Quantum computing leverages the quantum resources of superposition and entanglement to efficiently solve computational problems considered intractable for classical computers. Examples include calculating molecular and nuclear structure, simulating strongly-interacting electron systems, and modeling aspects of material function. While substantial theoretical advances have been made in mapping these problems to quantum algorithms, there remains a large gap between the resource requirements for solving such problems and the capabilities of currently available quantum hardware. Bridging this gap will require a co-design approach, where the expression of algorithms is developed in conjunction with the hardware itself to optimize execution. Here, we describe a scalable co-design framework for solving chemistry problems on a trapped ion quantum computer, and apply it to compute the ground-state energy of the water molecule. The robust operation of the trapped ion quantum computer yields energy estimates with errors approaching the chemical accuracy, which is the target threshold necessary for predicting the rates of chemical reaction dynamics.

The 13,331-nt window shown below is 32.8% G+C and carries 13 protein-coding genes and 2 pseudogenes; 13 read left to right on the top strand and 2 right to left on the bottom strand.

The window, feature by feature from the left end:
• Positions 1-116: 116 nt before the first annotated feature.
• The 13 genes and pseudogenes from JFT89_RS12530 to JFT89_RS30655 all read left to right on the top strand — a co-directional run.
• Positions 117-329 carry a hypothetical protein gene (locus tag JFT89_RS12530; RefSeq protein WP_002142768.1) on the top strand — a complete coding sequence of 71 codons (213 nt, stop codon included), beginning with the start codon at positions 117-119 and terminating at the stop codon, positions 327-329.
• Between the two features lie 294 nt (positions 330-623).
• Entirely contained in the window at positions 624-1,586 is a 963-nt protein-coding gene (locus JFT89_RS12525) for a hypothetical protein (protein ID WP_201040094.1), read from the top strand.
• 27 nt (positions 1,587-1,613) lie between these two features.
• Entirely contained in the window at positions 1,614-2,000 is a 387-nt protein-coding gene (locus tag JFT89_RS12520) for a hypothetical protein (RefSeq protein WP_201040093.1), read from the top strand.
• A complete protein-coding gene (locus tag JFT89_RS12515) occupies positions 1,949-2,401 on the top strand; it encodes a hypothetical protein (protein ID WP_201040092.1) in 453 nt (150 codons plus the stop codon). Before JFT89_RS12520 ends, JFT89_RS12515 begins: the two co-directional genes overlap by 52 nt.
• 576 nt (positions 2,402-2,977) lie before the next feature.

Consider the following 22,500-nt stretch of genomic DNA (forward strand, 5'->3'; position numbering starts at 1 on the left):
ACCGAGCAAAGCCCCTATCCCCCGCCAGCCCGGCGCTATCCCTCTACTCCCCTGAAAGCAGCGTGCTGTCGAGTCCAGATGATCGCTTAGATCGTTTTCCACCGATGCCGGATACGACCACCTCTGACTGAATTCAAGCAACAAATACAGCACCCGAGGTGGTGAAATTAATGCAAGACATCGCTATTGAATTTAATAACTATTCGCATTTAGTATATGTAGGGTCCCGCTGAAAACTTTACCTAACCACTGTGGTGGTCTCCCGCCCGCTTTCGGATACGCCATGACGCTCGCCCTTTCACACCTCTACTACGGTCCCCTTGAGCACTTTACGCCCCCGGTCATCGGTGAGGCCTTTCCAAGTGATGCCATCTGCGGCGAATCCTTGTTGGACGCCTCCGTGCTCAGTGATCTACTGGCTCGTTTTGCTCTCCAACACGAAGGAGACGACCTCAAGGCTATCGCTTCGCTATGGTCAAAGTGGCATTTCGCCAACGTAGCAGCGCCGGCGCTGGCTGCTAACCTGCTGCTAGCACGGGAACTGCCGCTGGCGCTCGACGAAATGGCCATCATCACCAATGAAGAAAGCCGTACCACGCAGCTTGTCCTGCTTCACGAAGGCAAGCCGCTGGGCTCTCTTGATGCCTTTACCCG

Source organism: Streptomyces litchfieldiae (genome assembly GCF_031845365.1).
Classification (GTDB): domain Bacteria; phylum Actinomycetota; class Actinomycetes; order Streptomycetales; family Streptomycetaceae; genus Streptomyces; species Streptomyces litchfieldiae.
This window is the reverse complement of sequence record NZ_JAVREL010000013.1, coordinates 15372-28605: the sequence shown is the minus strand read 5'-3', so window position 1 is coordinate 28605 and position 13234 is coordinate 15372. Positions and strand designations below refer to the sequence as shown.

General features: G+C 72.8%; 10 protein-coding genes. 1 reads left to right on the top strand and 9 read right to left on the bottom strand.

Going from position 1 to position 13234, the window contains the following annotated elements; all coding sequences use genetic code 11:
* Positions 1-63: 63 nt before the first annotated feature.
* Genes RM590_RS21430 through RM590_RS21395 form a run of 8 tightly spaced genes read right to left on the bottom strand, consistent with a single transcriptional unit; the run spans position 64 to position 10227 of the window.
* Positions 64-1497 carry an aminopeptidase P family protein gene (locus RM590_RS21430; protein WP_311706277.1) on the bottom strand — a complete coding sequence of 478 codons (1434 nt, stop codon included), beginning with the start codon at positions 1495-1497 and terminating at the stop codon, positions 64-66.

}, url = {https://arxiv.org/abs/1902.10171}, author = {Yunseong Nam and Jwo-Sy Chen and Neal C. Pisenti and Kenneth Wright and Conor Delaney and Dmitri Maslov and Kenneth R. Brown and Stewart Allen and Jason M. Amini and Joel Apisdorf and Kristin M. Beck and Aleksey Blinov and Vandiver Chaplin and Mika Chmielewski and Coleman Collins and Shantanu Debnath and Andrew M. Ducore and Kai M. Hudek and Matthew Keesan and Sarah M. Kreikemeier and Jonathan Mizrahi and Phil Solomon and Mike Williams and Jaime David Wong-Campos and Christopher Monroe and Jungsang Kim} } @article {1505, title = {All-Optical Switch and Transistor Gated by One Stored Photon}, journal = {Science}, volume = {341}, year = {2013}, month = {2013/07/04}, pages = {768 - 770}, abstract = { The realization of an all-optical transistor where one {\textquoteright}gate{\textquoteright} photon controls a {\textquoteright}source{\textquoteright} light beam, is a long-standing goal in optics. By stopping a light pulse in an atomic ensemble contained inside an optical resonator, we realize a device in which one stored gate photon controls the resonator transmission of subsequently applied source photons. A weak gate pulse induces bimodal transmission distribution, corresponding to zero and one gate photons. One stored gate photon produces fivefold source attenuation, and can be retrieved from the atomic ensemble after switching more than one source photon. Without retrieval, one stored gate photon can switch several hundred source photons. With improved storage and retrieval efficiency, our work may enable various new applications, including photonic quantum gates, and deterministic multiphoton entanglement. }, doi = {10.1126/science.1238169}, url = {http://arxiv.org/abs/1401.3194v1}, author = {Wenlan Chen and Kristin M. Beck and Robert B{\"u}cker and Michael Gullans and Mikhail D. Lukin and Haruka Tanji-Suzuki and Vladan Vuletic} }